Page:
- Liquidity: As a result of the company's aggressive drilling and lease acquisition capital program, CWEI's debt has increased with respect to proved reserves, proved developed reserves, EBITDA, and daily production. As long as management pulls back capital spend to remain within cash flows from operations over the long-run, I'm comfortable with the increase in debt in 2012.
- CWEI's 2012 capital spend program is now at $429.3MM, an increase from $405.2MM previously modeled. The increase per management is primarily due to "higher drilling and completion costs in the Delaware Basin due in part to our bearing a higher percentage of drilling and completion costs in wells in which Chesapeake elected not to participate for its 25% retained working interest." Per my DCF model, CWEI will have about $65MM in revolver availability by the end of 2012. When asked if comfortable with the given level of liquidity with respect to its current drilling program, the Chief Operating Officer Mel Riggs voiced comfort with the current cash availability and is seeking ways to improve liquidity in 2013.
- Operations: The primary wild card operationally is how successful CWEI is in the Eagle Ford shale, where the company has 120,000 acres. According to CWEI's CEO Clayton Williams, the early results are encouraging although there is not yet enough information to determine whether or not the wells drilled in the Eagle Ford are commercial. The main operational focus continues to be in the Delaware basin, specifically in Reeves County, where CWEI has drilled 63 vertical Wolfbone wells and eight horizontal Bone Springs / Wolfcamp wells.
- Using updated downward revisions for 2012 production, CWEI's value decreased by about $3/share based on my DCF model. Here is a summary of the production change to guidance.
As part of my review practice, I assessed more than 30 valuation, efficiency, liquidity, profitability, capital structure, and industry ratios and compared CWEI to five of its peers. I won't go into the detail of each ratio but I will provide a few interesting observations gathered from a few ratios.
CWEI's P/E TTM ratio was the lowest among its five peers (as provided by cnbc.com) with a ratio at 5.6x. When looking at the P/E using 2012 analyst projected mean earnings, CWEI has a forward P/E ratio = 13.2x, with two peers with lower ratios and three peers with higher ratios. The company was not an outlier when looking at the other ratios, although it was clear CWEI carries the most debt with respect to enterprise value and EBITDA, an issue previously noted.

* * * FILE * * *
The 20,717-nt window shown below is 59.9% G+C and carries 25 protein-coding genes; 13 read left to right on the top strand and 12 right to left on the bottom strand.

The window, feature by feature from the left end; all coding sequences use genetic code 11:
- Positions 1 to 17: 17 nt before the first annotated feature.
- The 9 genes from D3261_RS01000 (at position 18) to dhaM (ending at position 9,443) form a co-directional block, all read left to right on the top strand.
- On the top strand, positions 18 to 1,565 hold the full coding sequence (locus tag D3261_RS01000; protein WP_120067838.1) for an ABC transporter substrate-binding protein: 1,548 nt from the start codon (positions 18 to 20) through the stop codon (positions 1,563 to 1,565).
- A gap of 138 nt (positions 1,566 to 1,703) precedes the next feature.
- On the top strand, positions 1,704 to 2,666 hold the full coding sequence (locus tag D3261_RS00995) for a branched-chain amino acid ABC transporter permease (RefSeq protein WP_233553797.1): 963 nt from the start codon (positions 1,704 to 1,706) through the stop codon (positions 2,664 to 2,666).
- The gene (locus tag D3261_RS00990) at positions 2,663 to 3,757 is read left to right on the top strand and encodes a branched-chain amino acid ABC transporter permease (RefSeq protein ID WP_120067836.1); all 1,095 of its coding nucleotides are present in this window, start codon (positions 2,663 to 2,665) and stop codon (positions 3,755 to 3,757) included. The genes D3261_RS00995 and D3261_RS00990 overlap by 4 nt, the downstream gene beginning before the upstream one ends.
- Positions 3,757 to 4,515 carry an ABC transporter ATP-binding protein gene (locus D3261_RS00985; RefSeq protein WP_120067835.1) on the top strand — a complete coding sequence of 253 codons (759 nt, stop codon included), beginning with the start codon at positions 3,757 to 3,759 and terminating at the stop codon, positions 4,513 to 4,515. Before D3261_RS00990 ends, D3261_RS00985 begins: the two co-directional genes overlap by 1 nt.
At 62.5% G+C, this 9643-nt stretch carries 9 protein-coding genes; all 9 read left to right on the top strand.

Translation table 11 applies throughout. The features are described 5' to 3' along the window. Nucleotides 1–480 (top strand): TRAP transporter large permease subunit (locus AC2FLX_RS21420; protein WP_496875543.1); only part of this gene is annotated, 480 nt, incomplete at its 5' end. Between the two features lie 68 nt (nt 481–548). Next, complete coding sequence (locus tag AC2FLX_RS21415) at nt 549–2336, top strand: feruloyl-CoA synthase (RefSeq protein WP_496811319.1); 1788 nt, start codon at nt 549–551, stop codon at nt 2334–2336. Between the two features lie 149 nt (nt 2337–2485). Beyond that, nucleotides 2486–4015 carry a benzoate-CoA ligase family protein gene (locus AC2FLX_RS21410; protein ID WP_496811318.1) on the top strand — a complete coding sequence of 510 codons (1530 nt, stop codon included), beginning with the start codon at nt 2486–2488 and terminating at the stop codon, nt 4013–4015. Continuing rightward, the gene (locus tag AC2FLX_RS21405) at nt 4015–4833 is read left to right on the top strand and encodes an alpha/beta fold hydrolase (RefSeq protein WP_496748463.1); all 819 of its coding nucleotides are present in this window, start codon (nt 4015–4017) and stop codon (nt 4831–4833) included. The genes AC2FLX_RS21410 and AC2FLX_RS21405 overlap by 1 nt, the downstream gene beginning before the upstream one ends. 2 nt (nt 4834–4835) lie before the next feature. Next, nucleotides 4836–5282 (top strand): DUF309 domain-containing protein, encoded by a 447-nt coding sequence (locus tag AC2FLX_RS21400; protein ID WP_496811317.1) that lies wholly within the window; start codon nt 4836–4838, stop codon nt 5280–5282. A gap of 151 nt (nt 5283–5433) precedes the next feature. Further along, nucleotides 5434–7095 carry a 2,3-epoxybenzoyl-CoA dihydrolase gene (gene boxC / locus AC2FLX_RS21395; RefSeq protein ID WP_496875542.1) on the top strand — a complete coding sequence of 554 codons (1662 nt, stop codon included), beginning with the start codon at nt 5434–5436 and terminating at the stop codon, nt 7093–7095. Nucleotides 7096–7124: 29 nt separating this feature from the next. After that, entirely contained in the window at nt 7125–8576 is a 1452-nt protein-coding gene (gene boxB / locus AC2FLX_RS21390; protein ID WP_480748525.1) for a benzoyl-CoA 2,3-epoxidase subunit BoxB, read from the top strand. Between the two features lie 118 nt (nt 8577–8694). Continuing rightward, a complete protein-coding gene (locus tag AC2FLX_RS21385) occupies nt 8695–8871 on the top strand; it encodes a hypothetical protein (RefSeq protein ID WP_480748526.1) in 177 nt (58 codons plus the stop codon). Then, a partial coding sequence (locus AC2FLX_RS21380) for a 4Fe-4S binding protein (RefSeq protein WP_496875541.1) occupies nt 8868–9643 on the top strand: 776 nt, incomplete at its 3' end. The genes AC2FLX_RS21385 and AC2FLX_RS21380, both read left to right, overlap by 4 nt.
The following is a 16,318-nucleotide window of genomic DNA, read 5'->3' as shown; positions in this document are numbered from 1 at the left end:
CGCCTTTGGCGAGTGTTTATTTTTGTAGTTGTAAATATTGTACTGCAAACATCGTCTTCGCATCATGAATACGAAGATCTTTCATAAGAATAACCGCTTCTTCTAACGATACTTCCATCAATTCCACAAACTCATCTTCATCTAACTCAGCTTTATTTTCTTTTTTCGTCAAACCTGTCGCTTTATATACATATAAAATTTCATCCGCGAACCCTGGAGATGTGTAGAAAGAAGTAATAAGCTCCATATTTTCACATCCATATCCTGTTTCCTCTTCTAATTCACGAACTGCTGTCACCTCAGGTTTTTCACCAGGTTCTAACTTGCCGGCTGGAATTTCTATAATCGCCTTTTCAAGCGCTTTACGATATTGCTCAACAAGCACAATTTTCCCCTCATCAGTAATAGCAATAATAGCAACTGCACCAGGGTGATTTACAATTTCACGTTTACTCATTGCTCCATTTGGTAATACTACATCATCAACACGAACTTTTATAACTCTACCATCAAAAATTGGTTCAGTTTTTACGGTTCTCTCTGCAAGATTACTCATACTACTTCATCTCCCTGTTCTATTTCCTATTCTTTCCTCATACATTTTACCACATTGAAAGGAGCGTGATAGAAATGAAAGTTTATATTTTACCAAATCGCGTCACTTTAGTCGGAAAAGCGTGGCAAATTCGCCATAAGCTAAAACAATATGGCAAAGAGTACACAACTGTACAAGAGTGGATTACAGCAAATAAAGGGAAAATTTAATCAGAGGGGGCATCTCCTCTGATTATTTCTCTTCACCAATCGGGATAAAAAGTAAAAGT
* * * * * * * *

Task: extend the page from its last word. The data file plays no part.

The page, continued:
When viewing profitability ratios, CWEI was strong among peers with the highest net profit margin and ROE. I believe the company's strong earnings are in large part due to the high percentage of oil revenue as a percentage of total production. The strong earnings power is needed to offset the risk of carrying a high percentage of debt to equity.
Regarding capital structure ratios, CWEI carries more debt with respect to equity, capital, and assets than all but one of the five peers compared although interest coverage was favorable at 8.4x due to EBITDA equal to $284M for FY2011.
Based on the ratio analysis, CWEI is higher risk compared to each of its peers, given the level of debt, but I maintain that its earnings power from concentration on oil production provides enough of an expected return (probability of success multiplied by successful outcome), given the risk.
Using what I consider are reasonable assumptions, I believe CWEI's fundamental value per share is about $48 in the current price environment. Lower commodity prices, lower guidance, and lower economic growth expectations have certainly pushed this stock lower. CWEI was likely overvalued at the end of February 2012 and is likely undervalued as of the price on 8/10/12. However, the security has been volatile and waiting for a lower price than the 8/10/12 COB price of about $46/share provides a better margin of safety. Waiting for a lower price is realistic considering CWEI recently traded hands below $40/share and the security has enjoyed a recent run of 8%+ in the last five trading sessions. It's worth noting that Executive Vice President and COO Mel Riggs purchased 200 shares at $44.25 on 7/16/12.
CWEI is a risky security given its level of debt combined with recent downward revisions to FY2012 production and upward revisions to FY2012 costs. The company still seems cheap compared to recent valuations in the low $40s per share considering its earnings potential, which is driven from one proven productive oil basin in the Delaware Basin where the company is currently focused and one high potential basin in Giddings (the Eagle Ford shale formation).
I am long CWEI and purchased at a price of $45.15/share.
You may find the appendix to this report, which includes many of the DCF model assumptions, here.
Disclosure: I am long CWEI.